5+: Nonviolent Games

Hey, I’m actually doing one of the lists I promised way back.  Anyway, the most common critique of video games as an art form is the abundance of violence in the medium.  While the display of violence doesn’t negate artistry in a piece, the heavy reliance on it does make the medium look one-note.  Imagine if all films were reliant on action scenes and how mundane that would become.  This week, we’re going to keep it peaceful and look into the games that avoid combat.  To qualify, the game can’t include any manner of a combat system that the playable character can perform, including commanding others to attack on their behalf.  It was surprising to consider how many games don’t qualify for the list, including such charming titles as Portal and Mario Kart.  Just to make things even harder, I’m also going to refrain from including highly abstract games like Tetris and Dance Dance Revolution and instead focus on games that possess some level of a storyline (although, don’t feel that you need to play by the same rule when making your own suggestions in the comments).

Guitar Hero Series

I’m already bending the storyline rule I set a little, but there is an underlying narrative of your band working its way up to the big time and that’s good enough for me.  Rhythm games in general are great sources for addictive gameplay that can endlessly be enjoyed with friends.  The flashy visuals, accessible controls, and wide selection of classic rock and metal tracks make for an experience that can liven up any party.  Feel free to count the Rock Band series as an honorable mention here, but I’ve only played the Guitar Hero games for myself so far.  Still, it’s the same basic concept and appeal.

SimCity Series

Again, I somewhat cheating the rules with this entry as the SimCity series does allow players to manually trigger disasters in their cities for the sake of just watching the carnage.  Still, I count that more as an Easter egg than a mechanic.  The core joy in the SimCity series has always been and shall always be building and maintaining the city of your dreams.  Seeing the city that you built from scratch prosper and grow gives the feeling that you could not only run the world but make it a better place.

Ace Attorney Series

One part text adventure and one part point-and-click, the Ace Attorney series is a cult classic collection of games that have brought players a large number of memorable stories and characters.  As a criminal defense attorney, you investigate the innocence of your colorful array of clients and solve many engaging mysteries.  The one big problem is that each game has the replay value of a book, which is still worth revisiting now and then, but will never earn as much mileage as more mechanics-based games.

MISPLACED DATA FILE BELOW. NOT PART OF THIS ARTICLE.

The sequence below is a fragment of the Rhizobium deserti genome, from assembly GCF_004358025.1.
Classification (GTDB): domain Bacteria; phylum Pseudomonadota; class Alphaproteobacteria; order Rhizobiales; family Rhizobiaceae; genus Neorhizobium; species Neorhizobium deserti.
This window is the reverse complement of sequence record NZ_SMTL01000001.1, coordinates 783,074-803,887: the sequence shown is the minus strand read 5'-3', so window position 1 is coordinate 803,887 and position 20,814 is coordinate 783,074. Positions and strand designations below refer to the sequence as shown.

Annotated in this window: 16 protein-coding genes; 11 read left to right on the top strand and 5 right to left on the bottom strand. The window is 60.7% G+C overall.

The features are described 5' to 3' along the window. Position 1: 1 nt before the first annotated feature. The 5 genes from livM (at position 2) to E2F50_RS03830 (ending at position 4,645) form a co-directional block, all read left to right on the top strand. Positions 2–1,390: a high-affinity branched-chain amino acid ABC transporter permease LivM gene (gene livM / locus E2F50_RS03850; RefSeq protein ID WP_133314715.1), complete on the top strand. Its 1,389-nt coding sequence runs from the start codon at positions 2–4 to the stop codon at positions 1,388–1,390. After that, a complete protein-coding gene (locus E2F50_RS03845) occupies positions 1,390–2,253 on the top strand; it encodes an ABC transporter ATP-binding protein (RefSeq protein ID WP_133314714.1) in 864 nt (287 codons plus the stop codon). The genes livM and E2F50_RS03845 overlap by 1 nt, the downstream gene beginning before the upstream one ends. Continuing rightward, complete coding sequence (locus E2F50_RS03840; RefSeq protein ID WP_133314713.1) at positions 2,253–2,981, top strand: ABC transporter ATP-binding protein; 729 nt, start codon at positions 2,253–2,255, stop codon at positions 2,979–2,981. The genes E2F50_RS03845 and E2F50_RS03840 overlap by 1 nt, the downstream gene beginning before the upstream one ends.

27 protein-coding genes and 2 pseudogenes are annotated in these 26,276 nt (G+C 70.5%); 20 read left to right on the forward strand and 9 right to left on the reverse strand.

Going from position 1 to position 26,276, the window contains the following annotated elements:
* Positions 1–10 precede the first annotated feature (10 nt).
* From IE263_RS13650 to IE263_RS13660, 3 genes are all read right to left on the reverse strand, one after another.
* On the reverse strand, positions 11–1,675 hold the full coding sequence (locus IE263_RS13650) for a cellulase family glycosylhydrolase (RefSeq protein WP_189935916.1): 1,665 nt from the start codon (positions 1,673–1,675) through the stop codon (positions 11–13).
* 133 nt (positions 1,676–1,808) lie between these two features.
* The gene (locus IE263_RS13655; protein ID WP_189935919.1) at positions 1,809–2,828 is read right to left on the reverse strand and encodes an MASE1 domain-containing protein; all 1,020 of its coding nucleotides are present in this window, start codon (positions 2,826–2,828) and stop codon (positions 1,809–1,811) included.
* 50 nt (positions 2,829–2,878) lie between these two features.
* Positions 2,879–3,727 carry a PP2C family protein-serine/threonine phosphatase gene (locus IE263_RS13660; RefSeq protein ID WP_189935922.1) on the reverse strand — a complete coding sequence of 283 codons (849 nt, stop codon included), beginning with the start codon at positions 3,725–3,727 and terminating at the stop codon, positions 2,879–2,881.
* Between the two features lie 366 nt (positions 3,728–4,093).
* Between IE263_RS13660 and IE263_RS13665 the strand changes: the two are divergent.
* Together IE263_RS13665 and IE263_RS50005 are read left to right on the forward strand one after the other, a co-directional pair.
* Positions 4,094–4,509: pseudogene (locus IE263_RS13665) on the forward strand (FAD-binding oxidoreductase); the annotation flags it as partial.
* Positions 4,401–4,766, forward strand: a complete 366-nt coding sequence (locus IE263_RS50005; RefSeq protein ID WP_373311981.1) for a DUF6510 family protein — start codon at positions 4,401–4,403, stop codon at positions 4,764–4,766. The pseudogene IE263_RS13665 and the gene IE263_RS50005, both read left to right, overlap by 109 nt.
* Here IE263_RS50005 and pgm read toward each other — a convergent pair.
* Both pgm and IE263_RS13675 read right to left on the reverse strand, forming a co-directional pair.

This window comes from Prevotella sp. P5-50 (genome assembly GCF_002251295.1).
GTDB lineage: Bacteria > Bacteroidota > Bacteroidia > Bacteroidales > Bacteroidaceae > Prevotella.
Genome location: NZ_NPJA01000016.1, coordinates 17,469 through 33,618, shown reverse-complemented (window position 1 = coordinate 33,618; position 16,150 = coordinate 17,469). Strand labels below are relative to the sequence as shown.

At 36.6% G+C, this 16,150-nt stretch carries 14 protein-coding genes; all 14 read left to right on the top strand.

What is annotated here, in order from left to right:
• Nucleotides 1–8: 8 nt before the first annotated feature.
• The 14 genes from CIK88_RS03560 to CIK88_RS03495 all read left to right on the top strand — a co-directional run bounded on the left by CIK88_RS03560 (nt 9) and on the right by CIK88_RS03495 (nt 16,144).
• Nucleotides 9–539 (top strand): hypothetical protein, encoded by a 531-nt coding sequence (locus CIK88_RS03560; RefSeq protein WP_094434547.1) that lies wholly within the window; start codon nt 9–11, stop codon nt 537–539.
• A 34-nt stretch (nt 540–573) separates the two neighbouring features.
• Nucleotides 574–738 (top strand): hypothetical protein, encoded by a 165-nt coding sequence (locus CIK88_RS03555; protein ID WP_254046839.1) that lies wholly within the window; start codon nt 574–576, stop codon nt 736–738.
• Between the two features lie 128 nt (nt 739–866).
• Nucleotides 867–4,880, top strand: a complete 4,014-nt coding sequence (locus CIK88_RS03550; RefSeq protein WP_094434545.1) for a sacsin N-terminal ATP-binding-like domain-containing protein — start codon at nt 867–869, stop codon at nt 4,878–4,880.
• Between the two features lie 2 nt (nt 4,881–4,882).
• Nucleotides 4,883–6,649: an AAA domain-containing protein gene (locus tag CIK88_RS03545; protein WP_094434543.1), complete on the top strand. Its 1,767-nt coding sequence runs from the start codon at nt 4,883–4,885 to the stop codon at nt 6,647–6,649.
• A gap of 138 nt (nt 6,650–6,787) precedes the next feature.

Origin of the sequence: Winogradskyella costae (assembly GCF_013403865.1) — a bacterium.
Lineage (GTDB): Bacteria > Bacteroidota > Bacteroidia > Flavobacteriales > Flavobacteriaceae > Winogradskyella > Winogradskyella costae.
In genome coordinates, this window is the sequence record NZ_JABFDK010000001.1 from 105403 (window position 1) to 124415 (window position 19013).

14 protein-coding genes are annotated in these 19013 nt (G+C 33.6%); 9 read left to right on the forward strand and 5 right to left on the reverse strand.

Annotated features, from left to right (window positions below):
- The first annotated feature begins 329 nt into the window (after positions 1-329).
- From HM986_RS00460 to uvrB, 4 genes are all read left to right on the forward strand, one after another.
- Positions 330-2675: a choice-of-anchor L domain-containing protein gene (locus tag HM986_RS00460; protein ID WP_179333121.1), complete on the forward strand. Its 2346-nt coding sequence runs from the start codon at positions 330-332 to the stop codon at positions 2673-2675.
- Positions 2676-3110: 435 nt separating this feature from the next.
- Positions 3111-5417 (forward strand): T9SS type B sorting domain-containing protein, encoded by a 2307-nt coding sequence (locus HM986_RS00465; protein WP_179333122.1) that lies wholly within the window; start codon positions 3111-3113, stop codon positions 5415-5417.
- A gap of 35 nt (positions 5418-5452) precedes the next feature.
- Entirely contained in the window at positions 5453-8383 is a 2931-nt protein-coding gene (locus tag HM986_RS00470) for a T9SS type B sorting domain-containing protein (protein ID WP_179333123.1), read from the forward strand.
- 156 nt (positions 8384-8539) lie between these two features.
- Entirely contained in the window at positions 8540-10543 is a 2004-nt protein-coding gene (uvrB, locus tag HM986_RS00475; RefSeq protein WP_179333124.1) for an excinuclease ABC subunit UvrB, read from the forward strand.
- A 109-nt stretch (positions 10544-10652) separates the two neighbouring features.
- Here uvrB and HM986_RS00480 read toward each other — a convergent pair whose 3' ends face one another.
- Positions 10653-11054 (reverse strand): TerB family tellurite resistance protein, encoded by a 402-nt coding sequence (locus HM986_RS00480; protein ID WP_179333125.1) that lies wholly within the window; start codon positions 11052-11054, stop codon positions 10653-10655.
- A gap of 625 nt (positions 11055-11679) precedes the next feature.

Papers, Please

I’ve already discussed this game at length on Wandering Monsters, but there is still plenty of praise to offer it.  Papers, Please is unlike any game I’ve even conceived of before and it carries with its one-of-a-kind concept with grace.  Anyone who thinks that a game needs galleons of blood to be hardcore needs to test their skills and spirit against the merciless bureaucracy that comes with stamping passports for Arstotzka’s border-patrol.  Every action requires precision and every mistake weighs on you like a ton of bricks.  Throw in a heaping supply of moral dilemmas and you have a must-play game.

Professor Layton Series

The Professor Layton series has everything you’d want from a game without combat: good story, fun and varied gameplay, and hidden secrets and minigames to keep you coming back.  It makes it look easy for games to drop the fights and find alternative methods of conflict.  Rather than brawn, the Layton games focus entirely on brains with a vast array of puzzles.  If you want to see how games can deliver high-quality experiences without relying on violence, then there is no better place to look than these puzzling adventures.

What nonviolent games are among your favorites?  Leave a comment below and you may see it featured on a follow-up article next week.  The next 5+ will arrive on May 1st.

Nick Connor

I'm an English major and History minor at UW-Parkside. I'm a big fan of Mega Man, Deus Ex, Okami, Civilization, Kingdom Hearts, and Team Fortress 2.

More Posts


2 thoughts on “5+: Nonviolent Games

  1. Frogger. The story is simple: find all the baby frogs scattered throughout the level. But that’s not as easy as it sounds. Frogger has to cross the street to reach them, and has to dodge numerous obstacles along the way, ranging from cars, crocodiles, and snakes. Even the water is hazardous. A PC game released in 1997 went on to include extra levels, making Frogger evade bees, squirrels, spiders, and even spiky industrial machines. What can you do to fight back against these threats? Nothing. You’ll have to run away from, or outmanuver them. The levels in the PC version are large and elaborate, so players will have to be quick on their feet to avoid getting killed. Chances are, they’ll die a lot anyway, but that never made the game any less addicting.

  2. LEGO Island has a story, but playing through it is entirely dependant on choosing a specific character, and doing certain actions. If you play through the main story, you don’t commit any acts of violence. Even if you don’t play the main story, you’re free to wander through a vast island, building LEGO vehicles, driving said vehicles, delivering pizzas, racing, interacting with the locals, etc. The closest you get to violence is being able to bump into some characters and cause them to fall apart, but they don’t have much of a reaction to this when the reassemble themselves. They act like it never even happened. LEGO Island was the first LEGO game ever made, and it was less about action, and more about what LEGO is known for: building things and exploring a strange world.

Leave a Reply

Your email address will not be published. Required fields are marked *